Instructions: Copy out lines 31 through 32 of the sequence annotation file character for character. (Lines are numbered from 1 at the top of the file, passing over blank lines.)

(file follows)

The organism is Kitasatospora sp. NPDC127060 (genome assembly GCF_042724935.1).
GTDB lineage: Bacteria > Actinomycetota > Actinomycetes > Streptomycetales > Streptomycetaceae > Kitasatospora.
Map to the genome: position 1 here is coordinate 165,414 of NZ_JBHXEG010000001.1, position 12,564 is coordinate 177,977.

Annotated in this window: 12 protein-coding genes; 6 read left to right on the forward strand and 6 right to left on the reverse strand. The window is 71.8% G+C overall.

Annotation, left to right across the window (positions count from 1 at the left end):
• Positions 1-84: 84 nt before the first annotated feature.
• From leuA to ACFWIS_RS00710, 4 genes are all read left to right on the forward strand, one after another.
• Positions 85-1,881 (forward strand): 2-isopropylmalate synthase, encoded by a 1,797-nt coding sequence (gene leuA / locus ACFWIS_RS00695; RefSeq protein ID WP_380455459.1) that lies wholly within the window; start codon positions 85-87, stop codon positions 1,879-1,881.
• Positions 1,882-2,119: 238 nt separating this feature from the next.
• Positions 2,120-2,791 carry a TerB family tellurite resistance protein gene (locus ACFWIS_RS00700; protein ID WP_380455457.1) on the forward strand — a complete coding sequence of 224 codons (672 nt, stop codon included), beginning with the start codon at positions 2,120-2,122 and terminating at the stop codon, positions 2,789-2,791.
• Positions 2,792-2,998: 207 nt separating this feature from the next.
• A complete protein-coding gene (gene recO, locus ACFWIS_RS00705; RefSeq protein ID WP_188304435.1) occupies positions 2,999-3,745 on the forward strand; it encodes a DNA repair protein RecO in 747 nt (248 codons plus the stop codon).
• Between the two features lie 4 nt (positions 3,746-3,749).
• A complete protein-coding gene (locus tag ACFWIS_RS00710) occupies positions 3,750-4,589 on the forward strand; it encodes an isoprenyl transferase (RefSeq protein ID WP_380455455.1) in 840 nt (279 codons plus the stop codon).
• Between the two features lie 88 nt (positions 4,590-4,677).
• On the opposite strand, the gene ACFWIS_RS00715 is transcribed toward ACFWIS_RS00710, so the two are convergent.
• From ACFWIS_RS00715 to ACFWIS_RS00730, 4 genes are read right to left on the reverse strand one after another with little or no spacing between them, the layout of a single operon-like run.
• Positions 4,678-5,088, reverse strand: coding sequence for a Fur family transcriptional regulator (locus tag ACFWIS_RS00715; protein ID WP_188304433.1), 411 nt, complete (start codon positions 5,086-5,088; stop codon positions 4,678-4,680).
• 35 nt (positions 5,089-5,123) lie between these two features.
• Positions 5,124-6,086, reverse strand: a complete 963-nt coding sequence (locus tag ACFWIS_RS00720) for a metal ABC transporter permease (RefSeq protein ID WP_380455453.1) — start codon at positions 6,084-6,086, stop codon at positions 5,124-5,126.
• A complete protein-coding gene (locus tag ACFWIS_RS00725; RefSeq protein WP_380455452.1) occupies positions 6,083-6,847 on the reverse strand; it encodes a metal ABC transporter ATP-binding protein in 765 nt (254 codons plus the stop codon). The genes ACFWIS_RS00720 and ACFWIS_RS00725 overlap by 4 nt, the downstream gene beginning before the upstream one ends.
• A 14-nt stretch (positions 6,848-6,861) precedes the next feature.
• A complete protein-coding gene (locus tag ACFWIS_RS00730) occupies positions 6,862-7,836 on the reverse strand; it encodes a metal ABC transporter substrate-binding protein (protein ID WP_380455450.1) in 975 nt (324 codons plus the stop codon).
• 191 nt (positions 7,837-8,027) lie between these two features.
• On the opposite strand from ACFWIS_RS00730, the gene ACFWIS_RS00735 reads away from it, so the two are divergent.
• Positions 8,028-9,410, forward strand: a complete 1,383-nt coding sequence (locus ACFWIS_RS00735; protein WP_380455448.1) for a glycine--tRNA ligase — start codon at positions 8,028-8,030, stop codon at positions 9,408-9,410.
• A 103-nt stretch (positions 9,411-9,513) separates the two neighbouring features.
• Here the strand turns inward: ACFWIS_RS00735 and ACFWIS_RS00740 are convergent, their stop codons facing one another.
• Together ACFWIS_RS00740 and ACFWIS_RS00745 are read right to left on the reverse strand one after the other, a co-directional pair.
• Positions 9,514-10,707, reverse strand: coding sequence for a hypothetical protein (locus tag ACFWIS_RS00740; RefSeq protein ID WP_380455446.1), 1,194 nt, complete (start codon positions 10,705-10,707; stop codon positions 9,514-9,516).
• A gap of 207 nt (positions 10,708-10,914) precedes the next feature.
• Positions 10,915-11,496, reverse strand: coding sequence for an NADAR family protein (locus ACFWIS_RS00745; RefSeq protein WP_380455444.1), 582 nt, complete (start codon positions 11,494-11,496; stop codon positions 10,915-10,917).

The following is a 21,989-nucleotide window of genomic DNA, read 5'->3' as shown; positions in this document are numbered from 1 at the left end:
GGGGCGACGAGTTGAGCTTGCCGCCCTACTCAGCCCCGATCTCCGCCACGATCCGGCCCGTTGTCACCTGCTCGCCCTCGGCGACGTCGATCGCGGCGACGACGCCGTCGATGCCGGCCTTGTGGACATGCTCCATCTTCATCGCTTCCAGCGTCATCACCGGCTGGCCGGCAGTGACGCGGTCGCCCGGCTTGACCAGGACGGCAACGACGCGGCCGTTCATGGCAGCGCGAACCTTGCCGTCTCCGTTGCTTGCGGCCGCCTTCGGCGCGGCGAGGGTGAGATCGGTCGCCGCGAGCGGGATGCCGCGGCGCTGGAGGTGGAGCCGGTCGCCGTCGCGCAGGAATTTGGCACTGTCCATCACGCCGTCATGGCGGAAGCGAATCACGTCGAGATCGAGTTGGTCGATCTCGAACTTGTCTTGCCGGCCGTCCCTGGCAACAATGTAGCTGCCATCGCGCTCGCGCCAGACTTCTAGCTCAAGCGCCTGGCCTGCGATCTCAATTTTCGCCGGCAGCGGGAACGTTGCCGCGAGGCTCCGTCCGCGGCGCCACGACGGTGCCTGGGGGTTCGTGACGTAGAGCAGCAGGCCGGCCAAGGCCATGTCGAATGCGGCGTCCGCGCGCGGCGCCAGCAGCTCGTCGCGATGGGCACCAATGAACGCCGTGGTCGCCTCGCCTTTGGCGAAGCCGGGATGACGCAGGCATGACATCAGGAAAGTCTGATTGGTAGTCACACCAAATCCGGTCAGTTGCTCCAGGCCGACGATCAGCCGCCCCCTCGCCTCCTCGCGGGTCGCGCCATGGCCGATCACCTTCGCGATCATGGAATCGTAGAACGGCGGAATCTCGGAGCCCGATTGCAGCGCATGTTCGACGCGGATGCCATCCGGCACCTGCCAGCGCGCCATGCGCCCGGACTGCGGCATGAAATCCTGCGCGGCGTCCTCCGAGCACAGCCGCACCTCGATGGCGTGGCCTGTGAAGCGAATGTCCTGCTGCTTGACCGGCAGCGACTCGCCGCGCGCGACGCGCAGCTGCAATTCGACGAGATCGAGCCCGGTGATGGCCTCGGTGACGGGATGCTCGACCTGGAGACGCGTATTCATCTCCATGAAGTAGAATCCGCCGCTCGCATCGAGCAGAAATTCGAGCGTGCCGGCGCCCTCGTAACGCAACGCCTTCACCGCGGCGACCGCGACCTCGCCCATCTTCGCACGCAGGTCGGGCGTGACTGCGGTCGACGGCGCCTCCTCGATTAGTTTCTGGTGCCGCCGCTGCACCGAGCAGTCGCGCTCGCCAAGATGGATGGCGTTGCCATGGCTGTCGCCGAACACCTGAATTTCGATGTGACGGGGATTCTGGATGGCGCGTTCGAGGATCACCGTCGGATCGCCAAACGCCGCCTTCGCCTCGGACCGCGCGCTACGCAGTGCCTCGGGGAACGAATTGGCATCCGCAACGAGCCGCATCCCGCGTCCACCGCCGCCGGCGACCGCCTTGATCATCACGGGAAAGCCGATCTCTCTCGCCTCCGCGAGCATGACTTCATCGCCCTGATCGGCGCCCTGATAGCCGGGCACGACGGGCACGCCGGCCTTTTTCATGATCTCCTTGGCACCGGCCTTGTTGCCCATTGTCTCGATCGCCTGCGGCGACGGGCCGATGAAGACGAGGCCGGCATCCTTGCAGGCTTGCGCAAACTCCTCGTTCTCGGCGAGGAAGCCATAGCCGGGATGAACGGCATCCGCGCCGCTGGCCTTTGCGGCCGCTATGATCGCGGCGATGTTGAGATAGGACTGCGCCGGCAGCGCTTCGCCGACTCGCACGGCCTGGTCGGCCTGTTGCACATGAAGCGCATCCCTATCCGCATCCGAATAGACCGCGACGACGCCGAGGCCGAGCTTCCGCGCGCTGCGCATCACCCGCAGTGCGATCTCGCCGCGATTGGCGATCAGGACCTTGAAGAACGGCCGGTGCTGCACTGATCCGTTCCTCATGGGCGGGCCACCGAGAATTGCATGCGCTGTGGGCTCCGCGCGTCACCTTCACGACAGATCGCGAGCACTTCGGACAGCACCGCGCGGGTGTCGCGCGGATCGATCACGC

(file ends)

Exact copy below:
• A gap of 207 nt (positions 10,708-10,914) precedes the next feature.
• Positions 10,915-11,496, reverse strand: coding sequence for an NADAR family protein (locus ACFWIS_RS00745; RefSeq protein WP_380455444.1), 582 nt, complete (start codon positions 11,494-11,496; stop codon positions 10,915-10,917).